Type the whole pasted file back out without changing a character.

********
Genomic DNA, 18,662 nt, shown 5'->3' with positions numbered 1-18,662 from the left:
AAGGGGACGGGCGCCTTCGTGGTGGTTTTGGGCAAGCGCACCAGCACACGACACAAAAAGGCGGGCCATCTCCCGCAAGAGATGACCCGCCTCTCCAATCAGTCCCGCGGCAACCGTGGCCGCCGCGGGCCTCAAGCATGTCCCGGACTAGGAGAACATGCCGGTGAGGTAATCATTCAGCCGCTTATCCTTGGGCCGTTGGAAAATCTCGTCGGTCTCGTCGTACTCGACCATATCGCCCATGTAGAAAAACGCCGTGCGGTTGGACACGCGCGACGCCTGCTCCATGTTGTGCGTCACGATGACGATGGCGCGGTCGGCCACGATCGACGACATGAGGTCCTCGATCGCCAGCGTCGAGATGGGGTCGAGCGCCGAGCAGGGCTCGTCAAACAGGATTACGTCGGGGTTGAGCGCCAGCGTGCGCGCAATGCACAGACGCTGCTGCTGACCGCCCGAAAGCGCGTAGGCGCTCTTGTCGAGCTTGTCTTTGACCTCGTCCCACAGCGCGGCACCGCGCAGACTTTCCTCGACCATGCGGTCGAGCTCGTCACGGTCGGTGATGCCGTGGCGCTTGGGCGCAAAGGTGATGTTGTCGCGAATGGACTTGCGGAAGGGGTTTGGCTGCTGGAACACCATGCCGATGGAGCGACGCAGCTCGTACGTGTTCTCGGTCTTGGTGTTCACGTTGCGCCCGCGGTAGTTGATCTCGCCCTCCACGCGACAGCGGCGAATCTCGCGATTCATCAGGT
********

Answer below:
Genomic DNA, 18,662 nt, shown 5'->3' with positions numbered 1-18,662 from the left:
AAGGGGACGGGCGCCTTCGTGGTGGTTTTGGGCAAGCGCACCAGCACACGACACAAAAAGGCGGGCCATCTCCCGCAAGAGATGACCCGCCTCTCCAATCAGTCCCGCGGCAACCGTGGCCGCCGCGGGCCTCAAGCATGTCCCGGACTAGGAGAACATGCCGGTGAGGTAATCATTCAGCCGCTTATCCTTGGGCCGTTGGAAAATCTCGTCGGTCTCGTCGTACTCGACCATATCGCCCATGTAGAAAAACGCCGTGCGGTTGGACACGCGCGACGCCTGCTCCATGTTGTGCGTCACGATGACGATGGCGCGGTCGGCCACGATCGACGACATGAGGTCCTCGATCGCCAGCGTCGAGATGGGGTCGAGCGCCGAGCAGGGCTCGTCAAACAGGATTACGTCGGGGTTGAGCGCCAGCGTGCGCGCAATGCACAGACGCTGCTGCTGACCGCCCGAAAGCGCGTAGGCGCTCTTGTCGAGCTTGTCTTTGACCTCGTCCCACAGCGCGGCACCGCGCAGACTTTCCTCGACCATGCGGTCGAGCTCGTCACGGTCGGTGATGCCGTGGCGCTTGGGCGCAAAGGTGATGTTGTCGCGAATGGACTTGCGGAAGGGGTTTGGCTGCTGGAACACCATGCCGATGGAGCGACGCAGCTCGTACGTGTTCTCGGTCTTGGTGTTCACGTTGCGCCCGCGGTAGTTGATCTCGCCCTCCACGCGACAGCGGCGAATCTCGCGATTCATCAGGT